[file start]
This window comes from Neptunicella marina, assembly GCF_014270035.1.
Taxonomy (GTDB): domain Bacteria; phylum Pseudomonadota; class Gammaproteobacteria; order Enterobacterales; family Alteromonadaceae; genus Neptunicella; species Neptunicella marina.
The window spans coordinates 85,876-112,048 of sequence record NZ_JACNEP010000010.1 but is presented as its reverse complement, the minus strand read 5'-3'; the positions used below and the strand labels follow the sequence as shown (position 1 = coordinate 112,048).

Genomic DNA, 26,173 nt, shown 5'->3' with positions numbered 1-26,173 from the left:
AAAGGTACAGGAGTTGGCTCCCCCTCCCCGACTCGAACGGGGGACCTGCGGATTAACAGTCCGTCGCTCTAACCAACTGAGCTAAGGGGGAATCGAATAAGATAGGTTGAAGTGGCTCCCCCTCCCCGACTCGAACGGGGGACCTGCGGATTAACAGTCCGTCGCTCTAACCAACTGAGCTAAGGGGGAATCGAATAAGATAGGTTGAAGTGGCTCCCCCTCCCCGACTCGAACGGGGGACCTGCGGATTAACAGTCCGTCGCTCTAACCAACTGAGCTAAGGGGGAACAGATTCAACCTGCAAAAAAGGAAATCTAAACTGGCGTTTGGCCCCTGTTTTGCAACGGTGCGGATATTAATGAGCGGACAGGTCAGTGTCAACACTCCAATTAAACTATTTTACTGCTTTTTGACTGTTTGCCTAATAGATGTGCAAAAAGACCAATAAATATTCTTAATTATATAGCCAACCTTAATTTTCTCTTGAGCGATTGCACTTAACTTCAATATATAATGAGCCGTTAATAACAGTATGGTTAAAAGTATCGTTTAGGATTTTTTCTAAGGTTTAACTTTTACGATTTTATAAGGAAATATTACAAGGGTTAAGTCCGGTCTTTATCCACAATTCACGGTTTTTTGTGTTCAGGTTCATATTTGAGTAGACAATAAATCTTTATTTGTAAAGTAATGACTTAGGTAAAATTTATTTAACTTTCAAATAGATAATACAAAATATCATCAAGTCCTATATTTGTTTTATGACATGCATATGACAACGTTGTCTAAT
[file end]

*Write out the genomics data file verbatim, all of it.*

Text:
This window comes from Neptunicella marina, assembly GCF_014270035.1.
Taxonomy (GTDB): domain Bacteria; phylum Pseudomonadota; class Gammaproteobacteria; order Enterobacterales; family Alteromonadaceae; genus Neptunicella; species Neptunicella marina.
The window spans coordinates 85,876-112,048 of sequence record NZ_JACNEP010000010.1 but is presented as its reverse complement, the minus strand read 5'-3'; the positions used below and the strand labels follow the sequence as shown (position 1 = coordinate 112,048).

Genomic DNA, 26,173 nt, shown 5'->3' with positions numbered 1-26,173 from the left:
AAAGGTACAGGAGTTGGCTCCCCCTCCCCGACTCGAACGGGGGACCTGCGGATTAACAGTCCGTCGCTCTAACCAACTGAGCTAAGGGGGAATCGAATAAGATAGGTTGAAGTGGCTCCCCCTCCCCGACTCGAACGGGGGACCTGCGGATTAACAGTCCGTCGCTCTAACCAACTGAGCTAAGGGGGAATCGAATAAGATAGGTTGAAGTGGCTCCCCCTCCCCGACTCGAACGGGGGACCTGCGGATTAACAGTCCGTCGCTCTAACCAACTGAGCTAAGGGGGAACAGATTCAACCTGCAAAAAAGGAAATCTAAACTGGCGTTTGGCCCCTGTTTTGCAACGGTGCGGATATTAATGAGCGGACAGGTCAGTGTCAACACTCCAATTAAACTATTTTACTGCTTTTTGACTGTTTGCCTAATAGATGTGCAAAAAGACCAATAAATATTCTTAATTATATAGCCAACCTTAATTTTCTCTTGAGCGATTGCACTTAACTTCAATATATAATGAGCCGTTAATAACAGTATGGTTAAAAGTATCGTTTAGGATTTTTTCTAAGGTTTAACTTTTACGATTTTATAAGGAAATATTACAAGGGTTAAGTCCGGTCTTTATCCACAATTCACGGTTTTTTGTGTTCAGGTTCATATTTGAGTAGACAATAAATCTTTATTTGTAAAGTAATGACTTAGGTAAAATTTATTTAACTTTCAAATAGATAATACAAAATATCATCAAGTCCTATATTTGTTTTATGACATGCATATGACAACGTTGTCTAAT